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Sébastien Gramond

Eclectic Prog

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Sébastien Gramond Brain Food album cover
3.00 | 1 ratings | 1 reviews | 0% 5 stars

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Studio Album, released in 1993

Songs / Tracks Listing

1 It's all Done
2 Crying for Nothing
3 Tell Me Why ?
4 A New Beginning
5 Acid Test
6 Until the Last Prayer (part I)
7 Evil March
8 Lost in Confused Thoughts
9 Blind Love
10 Full Brain
11 Running for an Answer
12 Who's this Fuckin' Guy ?
13 Until the Last Prayer (part II)

Line-up / Musicians

- Sébastien Gramond / all instruments


- F.M. / alto sax (5)
- R.C. / tenor saxes (10)

Releases information

2-CD Unlistenable Records 93041B

Thanks to clarke2001 for the addition
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SÉBASTIEN GRAMOND Brain Food ratings distribution

(1 ratings)
Essential: a masterpiece of progressive rock music(0%)
Excellent addition to any prog rock music collection(0%)
Good, but non-essential (100%)
Collectors/fans only (0%)
Poor. Only for completionists (0%)

SÉBASTIEN GRAMOND Brain Food reviews

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Collaborators/Experts Reviews

Review by Conor Fynes
3 stars 'Brain Food' - Sébastien Gramond (6/10)

Two years into active recording as a solo artist, Sébastien Gramond opts for a double album. While this would generally be something that many artists aspire their entire careers towards, Gramond manages to accomplish it an release it independently shortly after getting into the game in earnest. While 'Brain Food' is indeed the best thing Gramond had done yet, there is the feeling throughout the record that it may have greatly benefited from some serious editing and added cohesion, because as good as most of the music here is, not all of 'Brain Food's two discs is worthy.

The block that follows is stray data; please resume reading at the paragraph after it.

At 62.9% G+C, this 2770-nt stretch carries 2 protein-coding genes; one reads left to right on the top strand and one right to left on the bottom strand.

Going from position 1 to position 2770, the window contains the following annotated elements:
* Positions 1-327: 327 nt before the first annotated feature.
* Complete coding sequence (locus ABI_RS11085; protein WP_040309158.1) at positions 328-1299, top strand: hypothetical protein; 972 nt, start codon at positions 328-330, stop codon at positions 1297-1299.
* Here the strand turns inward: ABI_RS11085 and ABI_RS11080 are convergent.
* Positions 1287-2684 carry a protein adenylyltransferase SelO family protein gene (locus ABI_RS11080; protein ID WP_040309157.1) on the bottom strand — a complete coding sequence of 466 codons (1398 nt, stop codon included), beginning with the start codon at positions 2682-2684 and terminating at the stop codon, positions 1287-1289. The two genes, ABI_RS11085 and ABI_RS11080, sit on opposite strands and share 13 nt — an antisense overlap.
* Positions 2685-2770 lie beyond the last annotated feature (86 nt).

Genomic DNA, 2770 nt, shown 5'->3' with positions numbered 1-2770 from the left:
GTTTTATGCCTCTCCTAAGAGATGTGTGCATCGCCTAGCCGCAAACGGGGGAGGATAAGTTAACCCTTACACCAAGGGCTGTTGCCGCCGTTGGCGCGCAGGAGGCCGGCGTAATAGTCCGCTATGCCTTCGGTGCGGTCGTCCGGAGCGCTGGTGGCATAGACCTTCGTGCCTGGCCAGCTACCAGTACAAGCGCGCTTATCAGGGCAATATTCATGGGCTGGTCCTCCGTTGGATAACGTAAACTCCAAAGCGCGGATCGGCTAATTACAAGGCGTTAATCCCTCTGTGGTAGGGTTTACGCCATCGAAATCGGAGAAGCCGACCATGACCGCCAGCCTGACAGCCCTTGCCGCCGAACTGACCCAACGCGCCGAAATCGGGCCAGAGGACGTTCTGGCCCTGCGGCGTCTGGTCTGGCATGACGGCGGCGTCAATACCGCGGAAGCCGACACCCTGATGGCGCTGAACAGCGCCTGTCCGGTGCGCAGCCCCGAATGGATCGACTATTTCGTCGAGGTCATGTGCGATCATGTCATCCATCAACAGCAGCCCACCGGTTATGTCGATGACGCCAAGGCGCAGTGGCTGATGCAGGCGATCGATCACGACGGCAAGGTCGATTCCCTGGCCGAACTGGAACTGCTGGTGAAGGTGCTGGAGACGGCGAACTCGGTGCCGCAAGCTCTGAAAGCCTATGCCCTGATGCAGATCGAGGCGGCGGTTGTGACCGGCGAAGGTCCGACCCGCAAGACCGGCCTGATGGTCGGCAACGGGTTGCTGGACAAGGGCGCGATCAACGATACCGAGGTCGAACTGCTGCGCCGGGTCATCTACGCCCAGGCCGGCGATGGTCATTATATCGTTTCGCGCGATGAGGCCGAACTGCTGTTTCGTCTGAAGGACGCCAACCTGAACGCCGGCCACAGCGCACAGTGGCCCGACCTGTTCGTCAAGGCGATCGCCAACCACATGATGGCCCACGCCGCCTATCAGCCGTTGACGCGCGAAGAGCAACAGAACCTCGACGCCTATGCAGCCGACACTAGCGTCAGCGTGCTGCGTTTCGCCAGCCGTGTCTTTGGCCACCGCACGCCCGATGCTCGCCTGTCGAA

Four albums in, Gramond can be seen solidifying his style into something more recognizable and signature; a blend of classic rock and jazz. From the previous album 'Sébastien Gramond's One Man Show', one can hear some distinct improvements in the execution and performance of this music, most particularly the vocal work Gramond employs for the harder rocking tracks. While Gramond's voice still is not particularly strong at any point here, there is a massive difference from the downright unpleasant singing of the last two albums. Luckily, gramond has now been able to channel his voice into something quite a bit more professional-sounding, which more appropriately fits the otherwise excellent musicianship Gramond demonstrates with all other instruments here.

The songwriting here generally isn't the most memorable, seeming to lack the necessary vocal hooks, or- on the other hand- vicious experimentalism to create something that really sticks. However, the jazzier and more progressive moments do stand out from the rest. A strength and weakness of 'Brain Food' is the fact that it is far too eclectic and varied to give any running sense of flow or cohesion to it. While the wild diversity of the music does lend itself to being more interesting than a record that would only adhere to one given style, it's hard to follow the album as a listener when one song might be greatly different from the one that follows.

A very interesting addition Gramond seems to have incorporated into his sound is a greater sound of prog. 'Lost In Confused Thoughts' for example, features Gramond's French accentuated voice singing in a very erratic and rhythmic way that seemsl ike it was pulled out of the Frank Zappa handbook. Unfortunately, the album does get a bit too ambitious for its own means at times. 'Until The Last Prayer (Part II)' for example, takes up the last seventeen minutes of the last disc, but doesn't constitute an epic, although it is blessed with some very groovy ideas.

The flaws and strengths kept in mind, 'Brain Food' still stands as the strongest thing Gramond had done at this point, and witnesses another very marked improvement in the craft of this man. An ambitious and interesting double album.

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